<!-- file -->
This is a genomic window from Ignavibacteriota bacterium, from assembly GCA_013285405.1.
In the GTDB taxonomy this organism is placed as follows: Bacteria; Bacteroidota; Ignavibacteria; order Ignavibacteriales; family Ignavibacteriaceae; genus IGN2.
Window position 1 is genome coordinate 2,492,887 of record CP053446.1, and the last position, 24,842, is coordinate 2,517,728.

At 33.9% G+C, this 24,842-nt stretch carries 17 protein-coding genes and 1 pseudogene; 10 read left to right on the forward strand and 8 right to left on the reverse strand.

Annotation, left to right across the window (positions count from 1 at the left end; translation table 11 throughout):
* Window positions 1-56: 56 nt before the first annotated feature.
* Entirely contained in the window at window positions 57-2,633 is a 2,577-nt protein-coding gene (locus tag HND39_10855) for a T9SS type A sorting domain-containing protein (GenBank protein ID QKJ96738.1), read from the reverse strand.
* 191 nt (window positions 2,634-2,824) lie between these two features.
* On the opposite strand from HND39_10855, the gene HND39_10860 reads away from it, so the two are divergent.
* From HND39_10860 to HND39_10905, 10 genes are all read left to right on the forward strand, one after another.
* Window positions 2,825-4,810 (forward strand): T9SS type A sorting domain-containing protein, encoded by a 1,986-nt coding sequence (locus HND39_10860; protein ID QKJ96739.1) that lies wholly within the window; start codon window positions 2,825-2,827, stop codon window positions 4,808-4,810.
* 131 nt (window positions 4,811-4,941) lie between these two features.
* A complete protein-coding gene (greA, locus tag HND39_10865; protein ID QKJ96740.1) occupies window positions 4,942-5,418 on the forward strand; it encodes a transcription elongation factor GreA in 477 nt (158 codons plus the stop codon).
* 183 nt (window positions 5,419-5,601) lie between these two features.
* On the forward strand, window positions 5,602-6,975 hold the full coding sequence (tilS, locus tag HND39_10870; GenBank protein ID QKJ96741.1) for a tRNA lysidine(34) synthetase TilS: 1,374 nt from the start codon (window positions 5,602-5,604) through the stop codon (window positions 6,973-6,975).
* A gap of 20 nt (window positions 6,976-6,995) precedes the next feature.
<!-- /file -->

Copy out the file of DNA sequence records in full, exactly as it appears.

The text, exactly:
This is a genomic window from Ignavibacteriota bacterium, from assembly GCA_013285405.1.
In the GTDB taxonomy this organism is placed as follows: Bacteria; Bacteroidota; Ignavibacteria; order Ignavibacteriales; family Ignavibacteriaceae; genus IGN2.
Window position 1 is genome coordinate 2,492,887 of record CP053446.1, and the last position, 24,842, is coordinate 2,517,728.

At 33.9% G+C, this 24,842-nt stretch carries 17 protein-coding genes and 1 pseudogene; 10 read left to right on the forward strand and 8 right to left on the reverse strand.

Annotation, left to right across the window (positions count from 1 at the left end; translation table 11 throughout):
* Window positions 1-56: 56 nt before the first annotated feature.
* Entirely contained in the window at window positions 57-2,633 is a 2,577-nt protein-coding gene (locus tag HND39_10855) for a T9SS type A sorting domain-containing protein (GenBank protein ID QKJ96738.1), read from the reverse strand.
* 191 nt (window positions 2,634-2,824) lie between these two features.
* On the opposite strand from HND39_10855, the gene HND39_10860 reads away from it, so the two are divergent.
* From HND39_10860 to HND39_10905, 10 genes are all read left to right on the forward strand, one after another.
* Window positions 2,825-4,810 (forward strand): T9SS type A sorting domain-containing protein, encoded by a 1,986-nt coding sequence (locus HND39_10860; protein ID QKJ96739.1) that lies wholly within the window; start codon window positions 2,825-2,827, stop codon window positions 4,808-4,810.
* 131 nt (window positions 4,811-4,941) lie between these two features.
* A complete protein-coding gene (greA, locus tag HND39_10865; protein ID QKJ96740.1) occupies window positions 4,942-5,418 on the forward strand; it encodes a transcription elongation factor GreA in 477 nt (158 codons plus the stop codon).
* 183 nt (window positions 5,419-5,601) lie between these two features.
* On the forward strand, window positions 5,602-6,975 hold the full coding sequence (tilS, locus tag HND39_10870; GenBank protein ID QKJ96741.1) for a tRNA lysidine(34) synthetase TilS: 1,374 nt from the start codon (window positions 5,602-5,604) through the stop codon (window positions 6,973-6,975).
* A gap of 20 nt (window positions 6,976-6,995) precedes the next feature.